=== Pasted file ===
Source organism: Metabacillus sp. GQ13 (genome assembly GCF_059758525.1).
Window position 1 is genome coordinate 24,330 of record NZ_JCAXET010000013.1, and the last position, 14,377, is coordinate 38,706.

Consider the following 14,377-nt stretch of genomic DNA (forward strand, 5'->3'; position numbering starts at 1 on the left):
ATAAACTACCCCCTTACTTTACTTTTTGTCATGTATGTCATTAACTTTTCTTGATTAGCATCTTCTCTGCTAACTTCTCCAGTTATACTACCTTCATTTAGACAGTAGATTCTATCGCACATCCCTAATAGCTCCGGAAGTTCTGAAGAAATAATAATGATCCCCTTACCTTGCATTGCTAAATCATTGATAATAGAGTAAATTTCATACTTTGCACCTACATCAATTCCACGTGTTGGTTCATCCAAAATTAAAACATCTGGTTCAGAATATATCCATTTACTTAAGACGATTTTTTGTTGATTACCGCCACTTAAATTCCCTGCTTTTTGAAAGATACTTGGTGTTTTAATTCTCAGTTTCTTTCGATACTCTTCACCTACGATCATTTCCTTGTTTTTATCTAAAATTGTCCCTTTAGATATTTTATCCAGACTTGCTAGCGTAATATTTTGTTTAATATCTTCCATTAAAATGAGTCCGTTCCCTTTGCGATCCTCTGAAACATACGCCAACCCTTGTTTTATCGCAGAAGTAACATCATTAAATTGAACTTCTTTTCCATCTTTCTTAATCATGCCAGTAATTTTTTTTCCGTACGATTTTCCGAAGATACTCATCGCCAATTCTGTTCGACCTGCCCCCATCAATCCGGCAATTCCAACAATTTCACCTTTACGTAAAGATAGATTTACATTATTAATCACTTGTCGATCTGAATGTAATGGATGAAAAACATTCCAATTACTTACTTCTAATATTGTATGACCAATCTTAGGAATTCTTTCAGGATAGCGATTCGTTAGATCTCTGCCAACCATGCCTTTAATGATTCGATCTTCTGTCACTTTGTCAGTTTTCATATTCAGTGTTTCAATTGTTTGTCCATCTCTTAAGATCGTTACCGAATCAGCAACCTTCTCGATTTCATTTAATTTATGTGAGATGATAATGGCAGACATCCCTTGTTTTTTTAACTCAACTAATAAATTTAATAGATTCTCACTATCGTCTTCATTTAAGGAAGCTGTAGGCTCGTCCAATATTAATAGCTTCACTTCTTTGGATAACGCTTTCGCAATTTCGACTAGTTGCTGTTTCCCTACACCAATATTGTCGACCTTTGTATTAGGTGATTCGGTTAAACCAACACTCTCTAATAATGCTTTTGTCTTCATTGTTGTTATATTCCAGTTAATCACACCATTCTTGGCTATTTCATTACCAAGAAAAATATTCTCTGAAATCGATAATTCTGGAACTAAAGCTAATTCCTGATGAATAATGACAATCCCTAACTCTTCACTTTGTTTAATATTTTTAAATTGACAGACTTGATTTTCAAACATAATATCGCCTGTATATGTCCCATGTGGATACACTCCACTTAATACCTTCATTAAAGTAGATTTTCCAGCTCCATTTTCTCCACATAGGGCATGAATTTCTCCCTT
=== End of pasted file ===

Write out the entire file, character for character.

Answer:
Source organism: Metabacillus sp. GQ13 (genome assembly GCF_059758525.1).
Window position 1 is genome coordinate 24,330 of record NZ_JCAXET010000013.1, and the last position, 14,377, is coordinate 38,706.

Consider the following 14,377-nt stretch of genomic DNA (forward strand, 5'->3'; position numbering starts at 1 on the left):
ATAAACTACCCCCTTACTTTACTTTTTGTCATGTATGTCATTAACTTTTCTTGATTAGCATCTTCTCTGCTAACTTCTCCAGTTATACTACCTTCATTTAGACAGTAGATTCTATCGCACATCCCTAATAGCTCCGGAAGTTCTGAAGAAATAATAATGATCCCCTTACCTTGCATTGCTAAATCATTGATAATAGAGTAAATTTCATACTTTGCACCTACATCAATTCCACGTGTTGGTTCATCCAAAATTAAAACATCTGGTTCAGAATATATCCATTTACTTAAGACGATTTTTTGTTGATTACCGCCACTTAAATTCCCTGCTTTTTGAAAGATACTTGGTGTTTTAATTCTCAGTTTCTTTCGATACTCTTCACCTACGATCATTTCCTTGTTTTTATCTAAAATTGTCCCTTTAGATATTTTATCCAGACTTGCTAGCGTAATATTTTGTTTAATATCTTCCATTAAAATGAGTCCGTTCCCTTTGCGATCCTCTGAAACATACGCCAACCCTTGTTTTATCGCAGAAGTAACATCATTAAATTGAACTTCTTTTCCATCTTTCTTAATCATGCCAGTAATTTTTTTTCCGTACGATTTTCCGAAGATACTCATCGCCAATTCTGTTCGACCTGCCCCCATCAATCCGGCAATTCCAACAATTTCACCTTTACGTAAAGATAGATTTACATTATTAATCACTTGTCGATCTGAATGTAATGGATGAAAAACATTCCAATTACTTACTTCTAATATTGTATGACCAATCTTAGGAATTCTTTCAGGATAGCGATTCGTTAGATCTCTGCCAACCATGCCTTTAATGATTCGATCTTCTGTCACTTTGTCAGTTTTCATATTCAGTGTTTCAATTGTTTGTCCATCTCTTAAGATCGTTACCGAATCAGCAACCTTCTCGATTTCATTTAATTTATGTGAGATGATAATGGCAGACATCCCTTGTTTTTTTAACTCAACTAATAAATTTAATAGATTCTCACTATCGTCTTCATTTAAGGAAGCTGTAGGCTCGTCCAATATTAATAGCTTCACTTCTTTGGATAACGCTTTCGCAATTTCGACTAGTTGCTGTTTCCCTACACCAATATTGTCGACCTTTGTATTAGGTGATTCGGTTAAACCAACACTCTCTAATAATGCTTTTGTCTTCATTGTTGTTATATTCCAGTTAATCACACCATTCTTGGCTATTTCATTACCAAGAAAAATATTCTCTGAAATCGATAATTCTGGAACTAAAGCTAATTCCTGATGAATAATGACAATCCCTAACTCTTCACTTTGTTTAATATTTTTAAATTGACAGACTTGATTTTCAAACATAATATCGCCTGTATATGTCCCATGTGGATACACTCCACTTAATACCTTCATTAAAGTAGATTTTCCAGCTCCATTTTCTCCACATAGGGCATGAATTTCTCCCTT